How Do I Sue for Harassment in Texas?
Many victims of workplace harassment don’t even realize that they are being subjected to inappropriate and illegal conduct on the part of their coworkers or supervisors. Below, we will articulate the ways in which the law protects you from unwanted or offensive behavior in the workplace and provide you with the steps you can take to achieve the justice you deserve.
Harassment claims in Texas should be filed through the state government’s Texas Workforce Commission. If the harassment occurred after September 1, 2021, you have 300 days to file your claim. Otherwise, you only have 180 days to file. Harassment falls into a number of different categories. Identifying whether you have a case and what you are alleging is critical for your claim. You should have the assistance of a lawyer while you are preparing and filing your claim.
The experienced Texas sexual cyber harassment lawyers at The Queenan Law Firm are ready and able to assist you in getting justice after you were the target of harassment at your place of work. Getting the help of a lawyer early can be critical for the success of your claim. You can reach us by calling (617) 925-6407.
How Do I File a Harassment Claim in Texas?
If you were harassed at work in Texas and would like to pursue legal options, your first step should be filing with the Texas Workforce Commission (TWC). The TWC will investigate the allegations independently to determine the facts of the case. Cases that go through the TWC will also typically go through the federal government’s Equal Employment Opportunity Commission (EEOC). Filing your harassment claim with the government is a necessary first step in almost all lawsuits for workplace harassment. You may then file a civil action against the employer.
If you hope to succeed in your harassment claim in Texas, it is in your best interest to speak to a Texas harassment lawyer as soon as possible. An attorney can not only help you bring your lawsuit but also prepare and file your claim on your behalf with the appropriate government agencies.
How Long Do I Have to Sue for Harassment in Texas?
If you are considering filing a claim for harassment in Texas, you should be aware of the most recent developments in the law. According to the older law in the State of Texas, victims of harassment in the workplace must have filed their initial claim with the TWC within 180 days of the harassment. However, beginning in September of 2021, victims will have 300 days to file their claims.
Who Can I Sue for Harassment in Texas?
There are also new developments in this area of workplace harassment law. Until recently, employees at companies with 14 or fewer employees could file a claim with the TWC. Now, any employer with at least one employee is subject to a TWC harassment claim.
Further, harassment victims can now pursue claims against more than just their employer. Claims may be asserted against anyone who carries out the employer’s interests. Practically, this may include middle management, supervisory staff, or human resources administrators.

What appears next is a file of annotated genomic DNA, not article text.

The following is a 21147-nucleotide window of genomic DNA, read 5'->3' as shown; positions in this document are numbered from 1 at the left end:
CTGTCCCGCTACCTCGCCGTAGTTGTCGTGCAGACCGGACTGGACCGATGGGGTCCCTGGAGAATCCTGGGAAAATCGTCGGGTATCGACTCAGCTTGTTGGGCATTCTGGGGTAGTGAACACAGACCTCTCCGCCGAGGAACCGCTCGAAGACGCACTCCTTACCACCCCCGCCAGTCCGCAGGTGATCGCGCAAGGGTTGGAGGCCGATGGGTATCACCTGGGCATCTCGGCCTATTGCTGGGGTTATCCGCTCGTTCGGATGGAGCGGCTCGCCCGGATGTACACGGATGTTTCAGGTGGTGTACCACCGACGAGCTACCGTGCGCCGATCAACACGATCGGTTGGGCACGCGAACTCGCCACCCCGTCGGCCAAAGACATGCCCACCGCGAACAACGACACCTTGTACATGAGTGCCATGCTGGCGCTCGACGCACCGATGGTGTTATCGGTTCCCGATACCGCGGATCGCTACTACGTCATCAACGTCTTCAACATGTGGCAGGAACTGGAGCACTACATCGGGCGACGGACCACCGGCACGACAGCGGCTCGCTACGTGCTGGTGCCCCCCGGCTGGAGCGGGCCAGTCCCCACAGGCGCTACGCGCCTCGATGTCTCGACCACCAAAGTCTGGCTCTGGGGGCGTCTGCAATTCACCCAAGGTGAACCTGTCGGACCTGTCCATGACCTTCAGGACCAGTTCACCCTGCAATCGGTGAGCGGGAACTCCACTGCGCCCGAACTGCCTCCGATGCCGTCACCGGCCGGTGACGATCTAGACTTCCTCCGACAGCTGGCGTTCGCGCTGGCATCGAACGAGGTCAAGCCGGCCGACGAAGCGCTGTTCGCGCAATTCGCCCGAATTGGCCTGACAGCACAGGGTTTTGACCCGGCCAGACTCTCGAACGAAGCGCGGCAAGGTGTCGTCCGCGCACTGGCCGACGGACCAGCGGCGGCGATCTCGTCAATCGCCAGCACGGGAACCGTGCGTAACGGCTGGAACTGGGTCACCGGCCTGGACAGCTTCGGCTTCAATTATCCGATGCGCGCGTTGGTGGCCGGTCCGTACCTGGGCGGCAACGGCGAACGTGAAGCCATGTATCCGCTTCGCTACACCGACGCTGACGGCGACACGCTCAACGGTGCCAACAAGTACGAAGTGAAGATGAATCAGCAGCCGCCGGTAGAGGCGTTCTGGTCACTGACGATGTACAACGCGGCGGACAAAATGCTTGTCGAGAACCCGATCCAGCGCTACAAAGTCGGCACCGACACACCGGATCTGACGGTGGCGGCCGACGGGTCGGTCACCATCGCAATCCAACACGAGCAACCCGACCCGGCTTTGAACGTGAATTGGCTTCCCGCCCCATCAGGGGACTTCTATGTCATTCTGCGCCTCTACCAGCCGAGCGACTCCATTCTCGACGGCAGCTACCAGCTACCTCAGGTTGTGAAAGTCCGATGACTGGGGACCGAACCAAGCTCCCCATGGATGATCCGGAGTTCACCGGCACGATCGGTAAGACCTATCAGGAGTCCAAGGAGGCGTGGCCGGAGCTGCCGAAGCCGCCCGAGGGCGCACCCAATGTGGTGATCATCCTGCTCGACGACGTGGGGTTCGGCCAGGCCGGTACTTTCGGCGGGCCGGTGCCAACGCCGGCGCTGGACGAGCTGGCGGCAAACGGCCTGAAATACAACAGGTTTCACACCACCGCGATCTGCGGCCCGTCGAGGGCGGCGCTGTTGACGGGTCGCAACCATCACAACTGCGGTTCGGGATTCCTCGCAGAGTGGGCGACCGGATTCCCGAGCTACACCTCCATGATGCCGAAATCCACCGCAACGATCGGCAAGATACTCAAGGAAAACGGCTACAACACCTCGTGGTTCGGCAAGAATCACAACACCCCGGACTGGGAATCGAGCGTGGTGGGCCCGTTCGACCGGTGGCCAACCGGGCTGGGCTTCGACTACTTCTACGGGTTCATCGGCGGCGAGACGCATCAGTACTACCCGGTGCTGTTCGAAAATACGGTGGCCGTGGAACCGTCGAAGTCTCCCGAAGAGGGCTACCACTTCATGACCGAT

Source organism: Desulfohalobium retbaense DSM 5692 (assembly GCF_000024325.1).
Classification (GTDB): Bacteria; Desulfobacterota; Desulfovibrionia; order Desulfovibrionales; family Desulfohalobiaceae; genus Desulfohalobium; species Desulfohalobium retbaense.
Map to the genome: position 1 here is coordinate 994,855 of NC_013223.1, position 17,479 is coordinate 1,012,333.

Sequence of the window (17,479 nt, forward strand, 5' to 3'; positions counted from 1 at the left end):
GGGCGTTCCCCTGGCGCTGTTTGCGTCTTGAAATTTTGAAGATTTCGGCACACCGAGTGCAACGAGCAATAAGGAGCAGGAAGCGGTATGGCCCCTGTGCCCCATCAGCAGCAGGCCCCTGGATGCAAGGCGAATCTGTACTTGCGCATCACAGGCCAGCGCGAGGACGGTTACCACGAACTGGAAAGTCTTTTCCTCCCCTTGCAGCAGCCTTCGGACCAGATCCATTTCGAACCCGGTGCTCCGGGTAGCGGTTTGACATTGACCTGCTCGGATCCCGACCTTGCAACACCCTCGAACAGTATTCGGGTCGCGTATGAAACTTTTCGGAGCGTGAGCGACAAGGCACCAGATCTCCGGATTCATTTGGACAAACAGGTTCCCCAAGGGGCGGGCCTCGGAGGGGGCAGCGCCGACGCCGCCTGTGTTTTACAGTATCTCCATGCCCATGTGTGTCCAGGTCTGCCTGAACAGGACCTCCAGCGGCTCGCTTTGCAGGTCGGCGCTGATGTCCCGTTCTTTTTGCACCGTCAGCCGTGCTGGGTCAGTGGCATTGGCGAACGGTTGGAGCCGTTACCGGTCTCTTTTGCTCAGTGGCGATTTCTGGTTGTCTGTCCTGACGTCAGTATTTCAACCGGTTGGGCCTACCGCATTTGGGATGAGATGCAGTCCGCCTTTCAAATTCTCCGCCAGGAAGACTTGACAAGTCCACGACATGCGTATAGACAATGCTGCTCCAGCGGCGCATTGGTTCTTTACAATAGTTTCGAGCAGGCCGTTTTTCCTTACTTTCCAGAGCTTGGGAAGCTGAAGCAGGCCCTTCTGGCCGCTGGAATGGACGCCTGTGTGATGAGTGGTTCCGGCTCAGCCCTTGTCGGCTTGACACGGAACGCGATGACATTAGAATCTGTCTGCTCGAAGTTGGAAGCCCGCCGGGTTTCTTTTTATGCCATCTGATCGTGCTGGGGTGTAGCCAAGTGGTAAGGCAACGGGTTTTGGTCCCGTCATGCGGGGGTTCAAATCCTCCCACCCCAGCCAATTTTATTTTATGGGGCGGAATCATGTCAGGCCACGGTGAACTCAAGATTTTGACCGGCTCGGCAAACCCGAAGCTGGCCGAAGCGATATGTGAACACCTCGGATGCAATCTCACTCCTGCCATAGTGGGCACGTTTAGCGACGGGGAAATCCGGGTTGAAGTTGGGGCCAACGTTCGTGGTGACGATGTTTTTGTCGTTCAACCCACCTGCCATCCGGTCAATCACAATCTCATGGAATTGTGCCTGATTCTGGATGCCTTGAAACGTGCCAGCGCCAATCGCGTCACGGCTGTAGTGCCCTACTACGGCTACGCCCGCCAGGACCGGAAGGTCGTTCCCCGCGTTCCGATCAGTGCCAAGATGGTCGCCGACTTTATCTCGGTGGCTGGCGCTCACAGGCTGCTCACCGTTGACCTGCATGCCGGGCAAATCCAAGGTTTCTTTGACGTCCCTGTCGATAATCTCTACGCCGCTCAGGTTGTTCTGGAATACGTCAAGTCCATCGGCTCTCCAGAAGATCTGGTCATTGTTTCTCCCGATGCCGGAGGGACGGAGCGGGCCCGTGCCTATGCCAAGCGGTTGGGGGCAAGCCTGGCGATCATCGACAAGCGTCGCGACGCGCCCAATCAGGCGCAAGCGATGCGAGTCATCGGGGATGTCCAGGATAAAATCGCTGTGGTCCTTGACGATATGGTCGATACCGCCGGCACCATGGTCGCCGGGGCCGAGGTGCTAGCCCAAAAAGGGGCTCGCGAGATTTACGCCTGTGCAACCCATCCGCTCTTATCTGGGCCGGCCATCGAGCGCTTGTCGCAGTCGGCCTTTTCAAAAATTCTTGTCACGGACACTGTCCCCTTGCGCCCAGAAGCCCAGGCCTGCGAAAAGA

What is Sexual Harassment for Texas Workplace Harassment Claims?
Claims filed for harassment must include allegations of what happened. Typically, these claims include claims of sexual harassment. Workplace sexual harassment is a form of illegal sex discrimination.
Sexual harassment does not require actual physical advances. Offensive commentary and remarks about a person’s sex or gender may also be considered sexual harassment. Sexual harassment may occur regardless of the sex or gender of the offender or the victim.
Sexual harassment in the workplace is a form of employment discrimination under Title VII of the Civil Rights Act of 1964. Title VII claims typically fall into one of two main categories: “quid pro quo” sexual harassment and “hostile work environment” sexual harassment.
“Quid Pro Quo” Sexual Harassment
The phrase “quid pro quo” literally translates to “something for something.” In terms of sexual harassment, quid pro quo is an illicit request by one employee to another, wherein the offending employee requests sexual favors from the other employee in exchange for some other benefit.
Quid pro quo sexual harassment is typically found in cases where the offender has a supervisory or managerial role with power over the victim, but this is not necessarily required. The benefit offered in exchange for the sexual favor may be money or employment benefits, such as extra paid time off or a promotion. If the victim is seeking employment and is offered that employment in exchange for sexual favors, this behavior is still considered workplace sexual harassment even though the two parties are not coworkers at that time.
“Hostile Work Environment” Sexual Harassment
When a person makes offensive or intimidating comments or jokes about a coworker’s gender, appearance, or sexual orientation, they are engaging in hostile work environment sexual harassment. Hostilities in the workplace can hinder the ability of the victim to fulfill the requirements of their job or feel comfortable in their workplace.
Common instances of hostile work environment sexual harassment include (but are not limited to) any of the following:
- Making discriminatory remarks or comments with sexual connotations
- Making physical contact with a person or otherwise physically behaving in a way that is not welcome or appropriate under the circumstances
- Making physical contact with a coworker without consent
- Communicating jokes or lewd remarks via email or memoranda
We Can Help You Sue for Harassment in Texas Today
If you believe you may have a harassment case against your employer, you don’t have long to wait. Call (617) 925-6407 today to schedule a free consultation with the Texas harassment attorneys at the Queenan Law Firm.